5. The functional equation of the zeta function describes the behaviour of {\zeta} to the left of the critical line, in terms of the behaviour to the right of the critical line. This is useful for building a “global” picture of the structure of the zeta function, and for improving a number of estimates about that function, but (in the absence of unproven conjectures such as the Riemann hypothesis or the pair correlation conjecture) it turns out that many of the basic analytic number theory results using the zeta function can be established without relying on this equation. Similarly for {L}-functions.

Remark 1 If one takes an “adelic” viewpoint, one can unite the Riemann zeta function {\zeta(\sigma+it) = \sum_n n^{-\sigma-it}} and all of the {L}-functions {L(\sigma+it,\chi) = \sum_n \chi(n) n^{-\sigma-it}} for various Dirichlet characters {\chi} into a single object, viewing {n \mapsto \chi(n) n^{-it}} as a general multiplicative character on the adeles; thus the imaginary coordinate {t} and the Dirichlet character {\chi} are really the Archimedean and non-Archimedean components respectively of a single adelic frequency parameter. This viewpoint was famously developed in Tate’s thesis, which among other things helps to clarify the nature of the functional equation, as discussed in this previous post. We will not pursue the adelic viewpoint further in these notes, but it does supply a “high-level” explanation for why so much of the theory of the Riemann zeta function extends to the Dirichlet {L}-functions. (The non-Archimedean character {\chi(n)} and the Archimedean character {n^{it}} behave similarly from an algebraic point of view, but not so much from an analytic point of view; as such, the adelic viewpoint is well suited for algebraic tasks (such as establishing the functional equation), but not for analytic tasks (such as establishing a zero-free region).)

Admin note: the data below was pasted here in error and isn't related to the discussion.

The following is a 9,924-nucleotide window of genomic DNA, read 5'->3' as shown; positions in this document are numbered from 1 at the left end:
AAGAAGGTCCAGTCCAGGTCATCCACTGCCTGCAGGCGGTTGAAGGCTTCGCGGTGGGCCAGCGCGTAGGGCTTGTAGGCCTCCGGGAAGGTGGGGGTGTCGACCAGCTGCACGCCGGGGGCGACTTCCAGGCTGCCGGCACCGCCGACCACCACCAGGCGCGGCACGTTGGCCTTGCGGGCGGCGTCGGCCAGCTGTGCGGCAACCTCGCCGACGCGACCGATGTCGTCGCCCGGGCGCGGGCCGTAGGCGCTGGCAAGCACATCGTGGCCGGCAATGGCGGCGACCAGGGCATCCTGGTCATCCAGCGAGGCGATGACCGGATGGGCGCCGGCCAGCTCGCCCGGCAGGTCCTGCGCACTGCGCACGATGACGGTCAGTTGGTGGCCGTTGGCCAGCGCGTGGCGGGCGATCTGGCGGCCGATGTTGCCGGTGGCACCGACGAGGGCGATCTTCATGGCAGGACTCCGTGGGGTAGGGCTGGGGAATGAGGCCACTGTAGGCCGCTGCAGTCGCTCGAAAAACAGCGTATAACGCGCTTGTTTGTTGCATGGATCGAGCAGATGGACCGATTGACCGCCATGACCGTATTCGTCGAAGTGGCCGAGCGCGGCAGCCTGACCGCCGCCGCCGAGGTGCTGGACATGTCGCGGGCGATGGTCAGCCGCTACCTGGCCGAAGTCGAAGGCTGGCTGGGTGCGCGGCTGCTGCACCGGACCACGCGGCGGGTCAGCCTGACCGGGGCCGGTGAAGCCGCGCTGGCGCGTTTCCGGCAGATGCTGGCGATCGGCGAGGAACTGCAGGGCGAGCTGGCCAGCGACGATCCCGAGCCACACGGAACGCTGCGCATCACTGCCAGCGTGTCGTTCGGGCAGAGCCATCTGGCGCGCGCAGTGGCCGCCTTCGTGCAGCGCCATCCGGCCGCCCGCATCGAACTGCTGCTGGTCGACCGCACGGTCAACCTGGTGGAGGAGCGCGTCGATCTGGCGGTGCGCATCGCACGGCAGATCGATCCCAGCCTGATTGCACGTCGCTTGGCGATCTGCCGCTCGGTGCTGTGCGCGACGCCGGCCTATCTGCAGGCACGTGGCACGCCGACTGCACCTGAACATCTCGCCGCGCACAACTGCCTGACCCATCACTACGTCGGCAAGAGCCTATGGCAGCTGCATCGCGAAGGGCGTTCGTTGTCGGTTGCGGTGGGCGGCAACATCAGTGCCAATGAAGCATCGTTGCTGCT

Roughly speaking, the elementary multiplicative number theory from Notes 1 corresponds to the information one can extract from the complex-analytic method in region 1 of the above hierarchy, while the more advanced elementary number theory used to prove the prime number theorem (and which we will not cover in full detail in these notes) corresponds to what one can extract from regions 1 and 2.

As a consequence of this hierarchy of importance, information about the {\zeta} function away from the critical strip, such as Euler’s identity

\displaystyle  \zeta(2) = \frac{\pi^2}{6}

or equivalently

\displaystyle  1 + \frac{1}{2^2} + \frac{1}{3^2} + \dots = \frac{\pi^2}{6}

or the infamous identity

\displaystyle  \zeta(-1) = -\frac{1}{12},

which is often presented (slightly misleadingly, if one’s conventions for divergent summation are not made explicit) as

\displaystyle  1 + 2 + 3 + \dots = -\frac{1}{12},

are of relatively little direct importance in analytic prime number theory, although they are still of interest for some other, non-number-theoretic, applications. (The quantity {\zeta(2)} does play a minor role as a normalising factor in some asymptotics, see e.g. Exercise 28 from Notes 1, but its precise value is usually not of major importance.) In contrast, the value {L(1,\chi)} of an {L}-function at {s=1} turns out to be extremely important in analytic number theory, with many results in this subject relying ultimately on a non-trivial lower-bound on this quantity coming from Siegel’s theorem, discussed below the fold.

For a more in-depth treatment of the topics in this set of notes, see Davenport’s “Multiplicative number theory“.